- Daily new coronavirus cases in the U.S. are unlikely to ever drop to zero, Dr. Scott Gottlieb told CNBC on Monday.
- In other places, such as Israel and Hong Kong, the public health strategies are different than the U.S., because they're striving for that goal.
- "We're always going to have some level of spread" in the U.S., the former FDA chief said. "We're not going to try to get this down to zero cases a day."
The U.S. is "never going to have zero" new daily Covid cases, Dr. Scott Gottlieb told CNBC on Monday.
"We're always going to have some level of spread," the former FDA chief said, predicting infections will become endemic, meaning they will remain present in the American population. Seasonal flu, for example, is an endemic respiratory illness.
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Gottlieb's comments come as concerns increase about the Covid delta variant, first discovered in India and now wreaking havoc in the U.K. It's starting to circulate in the U.S., threatening to cut into the nation's hard-earned progress in reducing virus prevalence through mass vaccinations and other public health strategies.
On "Squawk Box," Gottlieb said that while the spread of the delta variant will continue to increase in the U.S., the response to new cases there may not follow the blueprint being used in other parts of the world. He pointed to Israel as one example. That country, which garnered acclaim for the success of its vaccine rollout, recently reinstated its indoor mask mandate, less than two weeks after first lifting it.
"Israel is a poor proxy in terms of what they're doing relative to our situation here, because Israel is really going for a situation where they want zero Covid," said Gottlieb, who serves on the board of Covid vaccine maker Pfizer. "We're not going to try to get this down to zero cases a day" in the U.S.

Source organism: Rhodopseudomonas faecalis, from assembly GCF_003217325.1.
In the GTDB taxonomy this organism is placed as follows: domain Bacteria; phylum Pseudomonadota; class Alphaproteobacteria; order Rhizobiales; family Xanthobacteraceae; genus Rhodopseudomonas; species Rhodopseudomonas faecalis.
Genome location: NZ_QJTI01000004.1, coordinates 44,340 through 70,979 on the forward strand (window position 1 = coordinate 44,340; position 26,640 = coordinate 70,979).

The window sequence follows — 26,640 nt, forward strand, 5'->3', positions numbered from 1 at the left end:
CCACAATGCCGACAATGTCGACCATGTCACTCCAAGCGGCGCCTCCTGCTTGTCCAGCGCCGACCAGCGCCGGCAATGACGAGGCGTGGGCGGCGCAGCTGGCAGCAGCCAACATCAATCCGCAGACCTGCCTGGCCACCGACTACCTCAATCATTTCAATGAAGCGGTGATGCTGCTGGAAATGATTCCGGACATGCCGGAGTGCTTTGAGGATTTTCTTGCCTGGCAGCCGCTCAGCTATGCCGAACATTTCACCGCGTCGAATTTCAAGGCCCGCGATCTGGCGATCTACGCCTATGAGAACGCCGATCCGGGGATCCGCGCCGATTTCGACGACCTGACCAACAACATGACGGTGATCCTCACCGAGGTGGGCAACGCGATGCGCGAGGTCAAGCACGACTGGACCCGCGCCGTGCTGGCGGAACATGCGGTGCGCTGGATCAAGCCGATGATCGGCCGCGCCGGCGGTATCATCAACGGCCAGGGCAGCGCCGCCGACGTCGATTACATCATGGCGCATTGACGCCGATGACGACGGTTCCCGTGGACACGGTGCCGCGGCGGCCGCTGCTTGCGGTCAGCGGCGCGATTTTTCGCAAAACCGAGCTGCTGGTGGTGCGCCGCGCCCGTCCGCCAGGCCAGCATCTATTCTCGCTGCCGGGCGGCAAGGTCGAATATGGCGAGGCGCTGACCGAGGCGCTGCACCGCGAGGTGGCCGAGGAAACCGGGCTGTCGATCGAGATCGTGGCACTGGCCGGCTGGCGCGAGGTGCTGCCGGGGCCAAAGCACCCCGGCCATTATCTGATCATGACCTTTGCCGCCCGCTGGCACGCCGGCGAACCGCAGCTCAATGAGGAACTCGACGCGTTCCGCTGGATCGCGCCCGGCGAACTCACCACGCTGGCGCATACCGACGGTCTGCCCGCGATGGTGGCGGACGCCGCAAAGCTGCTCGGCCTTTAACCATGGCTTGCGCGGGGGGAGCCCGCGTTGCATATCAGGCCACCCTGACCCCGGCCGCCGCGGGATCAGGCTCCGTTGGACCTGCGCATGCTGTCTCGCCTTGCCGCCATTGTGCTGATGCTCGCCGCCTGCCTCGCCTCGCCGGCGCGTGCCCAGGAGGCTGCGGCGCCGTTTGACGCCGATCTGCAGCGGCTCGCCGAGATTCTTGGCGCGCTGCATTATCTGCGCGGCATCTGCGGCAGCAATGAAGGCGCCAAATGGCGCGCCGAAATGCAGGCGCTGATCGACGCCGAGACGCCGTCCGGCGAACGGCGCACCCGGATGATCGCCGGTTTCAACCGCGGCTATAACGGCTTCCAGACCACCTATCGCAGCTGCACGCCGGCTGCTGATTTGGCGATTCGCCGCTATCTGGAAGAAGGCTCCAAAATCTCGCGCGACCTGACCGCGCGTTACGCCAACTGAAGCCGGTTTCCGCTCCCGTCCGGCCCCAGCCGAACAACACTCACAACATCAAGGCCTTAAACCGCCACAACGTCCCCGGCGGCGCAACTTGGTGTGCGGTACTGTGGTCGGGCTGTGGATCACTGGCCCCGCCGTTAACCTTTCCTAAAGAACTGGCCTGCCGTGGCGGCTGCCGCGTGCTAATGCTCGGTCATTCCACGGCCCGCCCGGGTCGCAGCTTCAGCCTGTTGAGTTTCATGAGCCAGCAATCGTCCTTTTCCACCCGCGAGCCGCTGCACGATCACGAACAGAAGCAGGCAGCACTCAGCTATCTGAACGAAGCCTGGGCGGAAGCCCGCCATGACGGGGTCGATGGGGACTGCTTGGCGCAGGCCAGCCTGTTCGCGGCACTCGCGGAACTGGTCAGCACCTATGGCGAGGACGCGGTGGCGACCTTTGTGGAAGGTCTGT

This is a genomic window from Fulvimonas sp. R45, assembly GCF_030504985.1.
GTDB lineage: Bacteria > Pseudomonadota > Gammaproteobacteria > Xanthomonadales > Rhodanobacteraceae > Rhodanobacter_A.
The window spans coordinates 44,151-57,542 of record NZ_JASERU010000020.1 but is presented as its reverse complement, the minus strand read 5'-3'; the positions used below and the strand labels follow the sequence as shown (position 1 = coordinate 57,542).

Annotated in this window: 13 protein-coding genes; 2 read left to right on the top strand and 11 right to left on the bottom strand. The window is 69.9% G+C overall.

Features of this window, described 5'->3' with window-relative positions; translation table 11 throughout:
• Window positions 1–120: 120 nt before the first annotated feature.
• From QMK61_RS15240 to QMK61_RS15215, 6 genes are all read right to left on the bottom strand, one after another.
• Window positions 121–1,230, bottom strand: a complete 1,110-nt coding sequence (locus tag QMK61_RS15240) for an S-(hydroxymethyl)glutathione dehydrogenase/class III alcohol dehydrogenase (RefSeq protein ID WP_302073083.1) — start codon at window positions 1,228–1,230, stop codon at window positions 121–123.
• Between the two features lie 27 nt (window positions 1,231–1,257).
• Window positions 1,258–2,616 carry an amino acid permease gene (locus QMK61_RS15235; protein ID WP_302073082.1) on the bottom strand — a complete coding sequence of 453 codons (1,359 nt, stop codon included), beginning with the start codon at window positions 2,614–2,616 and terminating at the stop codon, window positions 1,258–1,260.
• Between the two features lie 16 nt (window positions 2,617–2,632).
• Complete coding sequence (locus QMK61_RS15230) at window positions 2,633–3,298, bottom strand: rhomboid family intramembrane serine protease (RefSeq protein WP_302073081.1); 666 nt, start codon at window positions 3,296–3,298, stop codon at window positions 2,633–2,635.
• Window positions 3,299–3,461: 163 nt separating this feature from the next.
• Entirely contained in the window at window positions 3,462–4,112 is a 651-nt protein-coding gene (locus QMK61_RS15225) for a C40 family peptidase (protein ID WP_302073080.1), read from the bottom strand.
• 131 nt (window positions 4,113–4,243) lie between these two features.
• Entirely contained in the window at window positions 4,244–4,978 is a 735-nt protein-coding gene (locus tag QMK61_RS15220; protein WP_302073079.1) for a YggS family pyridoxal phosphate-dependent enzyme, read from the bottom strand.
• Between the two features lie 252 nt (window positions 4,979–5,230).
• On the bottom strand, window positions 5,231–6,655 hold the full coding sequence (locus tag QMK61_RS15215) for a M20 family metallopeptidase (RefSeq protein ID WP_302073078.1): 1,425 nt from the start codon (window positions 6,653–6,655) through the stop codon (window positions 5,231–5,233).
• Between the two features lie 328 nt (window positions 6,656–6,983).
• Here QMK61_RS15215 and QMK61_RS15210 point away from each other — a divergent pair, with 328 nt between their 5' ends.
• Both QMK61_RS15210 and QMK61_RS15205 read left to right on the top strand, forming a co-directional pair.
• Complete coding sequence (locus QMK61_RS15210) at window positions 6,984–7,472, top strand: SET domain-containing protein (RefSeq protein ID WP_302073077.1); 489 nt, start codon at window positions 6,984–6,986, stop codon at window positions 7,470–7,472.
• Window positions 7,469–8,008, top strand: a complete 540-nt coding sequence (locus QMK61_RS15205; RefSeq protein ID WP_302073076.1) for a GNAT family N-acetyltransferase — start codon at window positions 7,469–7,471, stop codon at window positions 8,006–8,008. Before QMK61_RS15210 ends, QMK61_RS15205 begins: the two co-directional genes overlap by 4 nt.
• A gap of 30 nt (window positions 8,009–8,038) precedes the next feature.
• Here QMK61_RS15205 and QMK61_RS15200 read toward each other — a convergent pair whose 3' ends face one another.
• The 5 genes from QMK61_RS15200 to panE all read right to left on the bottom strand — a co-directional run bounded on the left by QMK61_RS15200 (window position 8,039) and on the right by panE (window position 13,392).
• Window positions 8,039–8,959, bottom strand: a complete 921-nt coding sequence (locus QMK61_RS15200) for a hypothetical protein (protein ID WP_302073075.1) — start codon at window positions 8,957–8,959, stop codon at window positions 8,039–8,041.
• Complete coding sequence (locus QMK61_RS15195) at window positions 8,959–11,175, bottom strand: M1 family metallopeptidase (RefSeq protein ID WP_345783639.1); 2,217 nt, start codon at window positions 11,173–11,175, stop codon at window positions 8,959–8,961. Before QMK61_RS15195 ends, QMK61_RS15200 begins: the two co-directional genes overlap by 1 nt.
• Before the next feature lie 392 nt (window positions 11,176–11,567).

"Israel is trying to get it down to zero cases a day, so that's why you see them taking different kind of measures than us," he added. "Hong Kong is trying to keep it out completely; that's why they're banning travel."
Despite predicting the U.S. will have "persistent infection," Gottlieb said the nature of the cases, in both scale and geography, will vary significantly from earlier stages of the pandemic, which is defined as an epidemic gone global.
"I don't think we're going to have a situation like we did last winter, where there's 200,000 cases a day. I think we're talking about tens of thousands of cases, perhaps, a day, here in the United States as it starts to take hold across the country," said Gottlieb, who led the Food and Drug Administration from 2017 to 2019 in the Trump administration.
The highest single day of infections in the U.S. was 300,462 on Jan. 2, according to Johns Hopkins University data. The most U.S. Covid deaths in one day was 4,475 on Jan. 12.
Unlike earlier this year, the most-significant outbreaks are now likely to be "highly regionalized," he added, hinging considerably on the percentage of a local population that has been vaccinated "There's part of the country that are going to be largely impervious to a lot of spread, and other parts of the country that are more vulnerable."
The U.S. is averaging just under 12,000 new coronavirus cases per day, over the past seven days, according to a CNBC analysis of Johns Hopkins data. That figure is steady compared with one week ago. The seven-day average of new daily Covid deaths being reported in the U.S. is 306 — that's up 9% compared with a week ago.
Roughly 46% of the U.S. population is fully vaccinated against Covid, while 54% has received at least one dose, data from the Centers for Disease Control and Prevention shows. Crucially, about 78% of American age 65 and up have been fully vaccinated and nearly 88% have had at least one dose.
Gottlieb said that even as the U.S. experiences new coronavirus spread, "that represents far less impact than it did a year ago because more of the vulnerable people who are going to be more susceptible to this infection now are protected through vaccination."
Disclosure: Scott Gottlieb is a CNBC contributor and is a member of the boards of Pfizer, genetic testing start-up Tempus, health-care tech company Aetion Inc. and biotech company Illumina. He also serves as co-chair of Norwegian Cruise Line Holdings' and Royal Caribbean's "Healthy Sail Panel."